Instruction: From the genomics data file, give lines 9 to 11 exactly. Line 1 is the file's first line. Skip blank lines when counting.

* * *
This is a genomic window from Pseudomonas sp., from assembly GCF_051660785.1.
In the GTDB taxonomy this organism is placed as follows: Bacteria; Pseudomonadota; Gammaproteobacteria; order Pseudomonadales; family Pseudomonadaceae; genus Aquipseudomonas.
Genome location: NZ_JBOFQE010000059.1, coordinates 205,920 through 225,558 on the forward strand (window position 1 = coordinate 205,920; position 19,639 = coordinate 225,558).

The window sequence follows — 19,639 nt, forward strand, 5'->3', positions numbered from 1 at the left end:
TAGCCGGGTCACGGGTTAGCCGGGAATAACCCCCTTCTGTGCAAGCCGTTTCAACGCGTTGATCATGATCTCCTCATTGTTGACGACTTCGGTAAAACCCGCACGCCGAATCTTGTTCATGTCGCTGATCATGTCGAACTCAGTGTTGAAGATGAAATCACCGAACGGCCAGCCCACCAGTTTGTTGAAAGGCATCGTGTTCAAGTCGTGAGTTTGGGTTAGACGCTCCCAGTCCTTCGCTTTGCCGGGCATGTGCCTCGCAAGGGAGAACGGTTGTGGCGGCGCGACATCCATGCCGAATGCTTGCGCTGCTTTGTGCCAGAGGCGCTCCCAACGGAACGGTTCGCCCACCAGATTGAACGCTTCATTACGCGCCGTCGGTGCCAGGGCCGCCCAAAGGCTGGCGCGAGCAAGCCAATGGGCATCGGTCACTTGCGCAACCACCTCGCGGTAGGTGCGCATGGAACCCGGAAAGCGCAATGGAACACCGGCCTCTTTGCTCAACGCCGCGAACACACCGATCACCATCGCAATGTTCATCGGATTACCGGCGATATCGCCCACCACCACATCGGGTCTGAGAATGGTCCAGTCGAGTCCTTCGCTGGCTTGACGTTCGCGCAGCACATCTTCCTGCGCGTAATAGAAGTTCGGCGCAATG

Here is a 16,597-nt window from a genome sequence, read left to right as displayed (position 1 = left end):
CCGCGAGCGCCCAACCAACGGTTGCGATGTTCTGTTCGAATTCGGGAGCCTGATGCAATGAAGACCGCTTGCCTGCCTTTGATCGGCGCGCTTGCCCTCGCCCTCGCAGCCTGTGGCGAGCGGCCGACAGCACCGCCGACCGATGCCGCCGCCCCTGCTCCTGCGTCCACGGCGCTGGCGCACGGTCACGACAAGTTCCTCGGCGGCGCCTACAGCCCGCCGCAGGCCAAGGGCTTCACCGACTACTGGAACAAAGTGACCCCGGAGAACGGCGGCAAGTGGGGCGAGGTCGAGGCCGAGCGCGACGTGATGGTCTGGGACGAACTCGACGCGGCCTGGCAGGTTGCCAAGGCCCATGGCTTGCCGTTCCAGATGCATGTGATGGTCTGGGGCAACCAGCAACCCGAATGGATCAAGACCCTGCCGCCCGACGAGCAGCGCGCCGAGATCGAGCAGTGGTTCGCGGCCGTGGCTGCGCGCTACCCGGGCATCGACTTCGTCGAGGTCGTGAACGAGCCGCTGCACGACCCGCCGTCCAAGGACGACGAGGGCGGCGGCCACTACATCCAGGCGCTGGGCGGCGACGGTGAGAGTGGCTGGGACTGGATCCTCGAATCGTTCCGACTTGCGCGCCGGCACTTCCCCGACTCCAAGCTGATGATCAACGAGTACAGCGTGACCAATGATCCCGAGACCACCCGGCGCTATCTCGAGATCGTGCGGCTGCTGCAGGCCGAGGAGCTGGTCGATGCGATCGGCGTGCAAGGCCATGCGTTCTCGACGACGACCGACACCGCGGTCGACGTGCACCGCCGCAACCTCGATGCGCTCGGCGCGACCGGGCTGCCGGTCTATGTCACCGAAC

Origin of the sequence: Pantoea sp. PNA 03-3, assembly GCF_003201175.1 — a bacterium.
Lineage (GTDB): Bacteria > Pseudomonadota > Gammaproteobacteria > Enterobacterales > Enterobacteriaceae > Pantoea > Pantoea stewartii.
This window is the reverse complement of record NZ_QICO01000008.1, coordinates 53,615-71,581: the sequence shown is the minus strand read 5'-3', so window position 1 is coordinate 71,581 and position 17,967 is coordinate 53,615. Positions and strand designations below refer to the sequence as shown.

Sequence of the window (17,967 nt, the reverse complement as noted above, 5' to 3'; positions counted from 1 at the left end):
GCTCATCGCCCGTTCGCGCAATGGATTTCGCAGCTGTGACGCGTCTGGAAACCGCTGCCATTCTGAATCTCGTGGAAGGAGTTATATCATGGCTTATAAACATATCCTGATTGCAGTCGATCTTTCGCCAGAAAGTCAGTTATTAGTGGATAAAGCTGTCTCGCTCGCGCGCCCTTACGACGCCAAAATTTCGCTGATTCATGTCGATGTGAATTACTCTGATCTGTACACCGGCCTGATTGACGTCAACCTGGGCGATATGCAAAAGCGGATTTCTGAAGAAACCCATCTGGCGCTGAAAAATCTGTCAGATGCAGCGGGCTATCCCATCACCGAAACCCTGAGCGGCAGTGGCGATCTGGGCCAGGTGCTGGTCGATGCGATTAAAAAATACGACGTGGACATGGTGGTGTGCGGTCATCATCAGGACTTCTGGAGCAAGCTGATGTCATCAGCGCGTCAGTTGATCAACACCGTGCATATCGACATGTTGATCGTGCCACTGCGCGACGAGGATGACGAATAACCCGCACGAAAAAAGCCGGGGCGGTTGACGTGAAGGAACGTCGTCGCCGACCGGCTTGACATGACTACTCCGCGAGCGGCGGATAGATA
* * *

Lineage (GTDB): Bacteria > Pseudomonadota > Gammaproteobacteria > Enterobacterales > Enterobacteriaceae > Pantoea > Pantoea stewartii.
This window is the reverse complement of record NZ_QICO01000008.1, coordinates 53,615-71,581: the sequence shown is the minus strand read 5'-3', so window position 1 is coordinate 71,581 and position 17,967 is coordinate 53,615. Positions and strand designations below refer to the sequence as shown.

Sequence of the window (17,967 nt, the reverse complement as noted above, 5' to 3'; positions counted from 1 at the left end):